Printing plates (lithographic sheet)
Today, nearly all books, magazines, posters, maps and newspapers are printed using surface or offset printing. The heart of the process is the offset printing plate. It is covered with a light-sensitive coating onto which the image to be printed is applied from a film. The coating is developed and etched so that text and graphics on the plate/sheet appear as microscopic roughening, while unexposed areas remain smooth.
For printing purposes, the plate/lithographic sheet is attached to a cylinder with the image on the outside. A "dampening unit" applies water to the plate continuously but the water only wets those areas where the plate is smooth. After passing through the dampening unit, an "inking unit" applies printing ink to the plate cylinder. As this ink contains oil, it does not adhere to the areas wetted with water (water and oil repel each other), but it does adhere to the etched areas which have remained dry. The plate cylinder then transfers the resultant colour or print image to a rubber-surfaced "blanket cylinder", which then transfers it to the paper.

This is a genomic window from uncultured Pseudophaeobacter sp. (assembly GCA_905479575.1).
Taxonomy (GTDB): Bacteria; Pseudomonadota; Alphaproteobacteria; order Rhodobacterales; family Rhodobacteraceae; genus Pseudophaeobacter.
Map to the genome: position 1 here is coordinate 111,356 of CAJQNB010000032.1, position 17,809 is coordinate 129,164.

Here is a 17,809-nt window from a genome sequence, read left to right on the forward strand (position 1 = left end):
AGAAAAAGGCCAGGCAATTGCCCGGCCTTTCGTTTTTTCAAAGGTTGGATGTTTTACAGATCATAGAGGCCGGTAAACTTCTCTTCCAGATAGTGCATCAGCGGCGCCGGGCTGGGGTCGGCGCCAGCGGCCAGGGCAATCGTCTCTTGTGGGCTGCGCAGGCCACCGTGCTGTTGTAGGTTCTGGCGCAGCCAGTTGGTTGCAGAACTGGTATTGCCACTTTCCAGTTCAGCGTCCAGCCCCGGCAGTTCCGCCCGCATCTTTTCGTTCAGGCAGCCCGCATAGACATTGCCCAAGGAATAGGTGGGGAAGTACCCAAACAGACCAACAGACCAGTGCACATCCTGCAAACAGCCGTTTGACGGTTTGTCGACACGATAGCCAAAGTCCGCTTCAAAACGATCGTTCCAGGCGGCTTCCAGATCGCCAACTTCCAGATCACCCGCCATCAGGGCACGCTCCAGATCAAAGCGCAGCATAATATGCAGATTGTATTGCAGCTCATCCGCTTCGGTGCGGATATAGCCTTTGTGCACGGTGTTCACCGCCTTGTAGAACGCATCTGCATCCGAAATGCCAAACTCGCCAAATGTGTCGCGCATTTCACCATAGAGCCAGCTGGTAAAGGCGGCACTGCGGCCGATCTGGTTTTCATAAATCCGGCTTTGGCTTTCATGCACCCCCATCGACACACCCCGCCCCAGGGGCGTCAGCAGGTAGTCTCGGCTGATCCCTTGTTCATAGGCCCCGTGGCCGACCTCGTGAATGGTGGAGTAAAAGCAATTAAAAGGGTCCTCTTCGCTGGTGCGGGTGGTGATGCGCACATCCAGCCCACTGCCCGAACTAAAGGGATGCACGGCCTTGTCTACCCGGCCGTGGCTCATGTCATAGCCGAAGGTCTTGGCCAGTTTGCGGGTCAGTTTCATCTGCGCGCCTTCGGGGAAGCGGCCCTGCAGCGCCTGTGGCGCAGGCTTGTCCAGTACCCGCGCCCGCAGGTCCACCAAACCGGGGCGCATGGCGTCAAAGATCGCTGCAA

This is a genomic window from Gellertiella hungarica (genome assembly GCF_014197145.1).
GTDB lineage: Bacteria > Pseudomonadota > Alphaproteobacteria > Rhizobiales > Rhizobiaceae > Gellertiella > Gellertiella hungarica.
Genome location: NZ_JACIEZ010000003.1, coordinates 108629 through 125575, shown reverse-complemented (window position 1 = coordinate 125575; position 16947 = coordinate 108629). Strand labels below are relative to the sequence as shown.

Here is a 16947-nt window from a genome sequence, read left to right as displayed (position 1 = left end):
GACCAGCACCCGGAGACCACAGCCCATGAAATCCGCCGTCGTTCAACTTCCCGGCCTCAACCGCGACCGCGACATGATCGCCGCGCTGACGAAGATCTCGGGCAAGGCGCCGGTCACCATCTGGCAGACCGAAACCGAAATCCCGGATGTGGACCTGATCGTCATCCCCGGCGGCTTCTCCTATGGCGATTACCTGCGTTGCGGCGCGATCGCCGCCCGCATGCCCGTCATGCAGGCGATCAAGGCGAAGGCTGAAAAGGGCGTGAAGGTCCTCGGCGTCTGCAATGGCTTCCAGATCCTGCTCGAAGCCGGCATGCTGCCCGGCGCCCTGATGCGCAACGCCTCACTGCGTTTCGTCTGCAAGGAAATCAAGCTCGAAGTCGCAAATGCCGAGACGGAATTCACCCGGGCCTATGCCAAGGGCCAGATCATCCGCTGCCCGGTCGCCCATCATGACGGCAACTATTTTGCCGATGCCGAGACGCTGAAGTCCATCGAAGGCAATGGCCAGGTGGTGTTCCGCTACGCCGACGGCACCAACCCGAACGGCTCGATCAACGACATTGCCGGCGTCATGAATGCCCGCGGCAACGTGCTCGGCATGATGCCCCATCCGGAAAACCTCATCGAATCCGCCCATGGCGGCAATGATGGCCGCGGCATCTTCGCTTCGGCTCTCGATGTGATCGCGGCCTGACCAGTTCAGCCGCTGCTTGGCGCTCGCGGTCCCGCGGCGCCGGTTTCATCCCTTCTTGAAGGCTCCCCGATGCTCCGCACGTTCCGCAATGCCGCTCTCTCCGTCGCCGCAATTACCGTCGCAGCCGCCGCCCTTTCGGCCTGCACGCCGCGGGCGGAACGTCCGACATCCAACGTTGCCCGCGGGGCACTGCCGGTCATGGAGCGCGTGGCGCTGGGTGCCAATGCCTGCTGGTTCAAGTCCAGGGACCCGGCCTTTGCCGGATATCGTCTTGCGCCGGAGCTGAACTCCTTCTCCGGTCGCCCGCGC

Printing plates are made from zinc, aluminium, multilayered metal or plastic, whereby the use of aluminium is most widespread. Unalloyed aluminium in the form of strip is used. As the plate/sheet has to be very flat and of uniform thickness, the highest possible demands are placed on the rolling process. The production of printing plates/lithographic.